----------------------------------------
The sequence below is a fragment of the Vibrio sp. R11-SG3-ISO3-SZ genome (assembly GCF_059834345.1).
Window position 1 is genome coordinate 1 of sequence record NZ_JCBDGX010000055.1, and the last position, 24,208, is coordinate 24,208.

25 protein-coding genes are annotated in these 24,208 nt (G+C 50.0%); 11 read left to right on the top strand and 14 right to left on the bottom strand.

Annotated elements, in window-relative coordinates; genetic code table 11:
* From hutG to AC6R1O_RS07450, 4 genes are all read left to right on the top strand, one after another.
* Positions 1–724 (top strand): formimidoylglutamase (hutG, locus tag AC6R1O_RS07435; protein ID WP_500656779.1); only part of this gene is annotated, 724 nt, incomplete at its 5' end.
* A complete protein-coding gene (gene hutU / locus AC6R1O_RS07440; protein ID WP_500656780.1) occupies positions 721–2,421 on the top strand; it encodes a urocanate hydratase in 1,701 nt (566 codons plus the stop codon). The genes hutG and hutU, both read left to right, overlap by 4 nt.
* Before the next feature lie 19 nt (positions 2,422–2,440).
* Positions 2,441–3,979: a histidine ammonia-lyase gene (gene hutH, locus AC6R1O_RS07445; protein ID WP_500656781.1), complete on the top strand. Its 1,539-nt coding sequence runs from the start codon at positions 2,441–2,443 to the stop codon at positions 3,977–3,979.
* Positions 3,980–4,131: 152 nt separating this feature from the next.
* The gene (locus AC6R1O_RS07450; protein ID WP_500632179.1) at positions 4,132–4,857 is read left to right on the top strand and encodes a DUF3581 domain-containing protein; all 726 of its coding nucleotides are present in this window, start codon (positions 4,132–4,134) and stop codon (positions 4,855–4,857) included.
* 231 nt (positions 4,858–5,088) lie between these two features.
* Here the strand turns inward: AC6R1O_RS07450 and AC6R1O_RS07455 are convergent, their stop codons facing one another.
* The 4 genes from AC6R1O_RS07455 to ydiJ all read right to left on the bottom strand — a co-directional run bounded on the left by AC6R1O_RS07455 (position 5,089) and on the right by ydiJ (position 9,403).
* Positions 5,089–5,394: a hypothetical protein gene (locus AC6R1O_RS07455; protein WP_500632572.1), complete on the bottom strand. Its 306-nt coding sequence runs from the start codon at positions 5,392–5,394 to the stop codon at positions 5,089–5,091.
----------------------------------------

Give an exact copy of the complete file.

The sequence below is a fragment of the Vibrio sp. R11-SG3-ISO3-SZ genome (assembly GCF_059834345.1).
Window position 1 is genome coordinate 1 of sequence record NZ_JCBDGX010000055.1, and the last position, 24,208, is coordinate 24,208.

25 protein-coding genes are annotated in these 24,208 nt (G+C 50.0%); 11 read left to right on the top strand and 14 right to left on the bottom strand.

Annotated elements, in window-relative coordinates; genetic code table 11:
* From hutG to AC6R1O_RS07450, 4 genes are all read left to right on the top strand, one after another.
* Positions 1–724 (top strand): formimidoylglutamase (hutG, locus tag AC6R1O_RS07435; protein ID WP_500656779.1); only part of this gene is annotated, 724 nt, incomplete at its 5' end.
* A complete protein-coding gene (gene hutU / locus AC6R1O_RS07440; protein ID WP_500656780.1) occupies positions 721–2,421 on the top strand; it encodes a urocanate hydratase in 1,701 nt (566 codons plus the stop codon). The genes hutG and hutU, both read left to right, overlap by 4 nt.
* Before the next feature lie 19 nt (positions 2,422–2,440).
* Positions 2,441–3,979: a histidine ammonia-lyase gene (gene hutH, locus AC6R1O_RS07445; protein ID WP_500656781.1), complete on the top strand. Its 1,539-nt coding sequence runs from the start codon at positions 2,441–2,443 to the stop codon at positions 3,977–3,979.
* Positions 3,980–4,131: 152 nt separating this feature from the next.
* The gene (locus AC6R1O_RS07450; protein ID WP_500632179.1) at positions 4,132–4,857 is read left to right on the top strand and encodes a DUF3581 domain-containing protein; all 726 of its coding nucleotides are present in this window, start codon (positions 4,132–4,134) and stop codon (positions 4,855–4,857) included.
* 231 nt (positions 4,858–5,088) lie between these two features.
* Here the strand turns inward: AC6R1O_RS07450 and AC6R1O_RS07455 are convergent, their stop codons facing one another.
* The 4 genes from AC6R1O_RS07455 to ydiJ all read right to left on the bottom strand — a co-directional run bounded on the left by AC6R1O_RS07455 (position 5,089) and on the right by ydiJ (position 9,403).
* Positions 5,089–5,394: a hypothetical protein gene (locus AC6R1O_RS07455; protein WP_500632572.1), complete on the bottom strand. Its 306-nt coding sequence runs from the start codon at positions 5,392–5,394 to the stop codon at positions 5,089–5,091.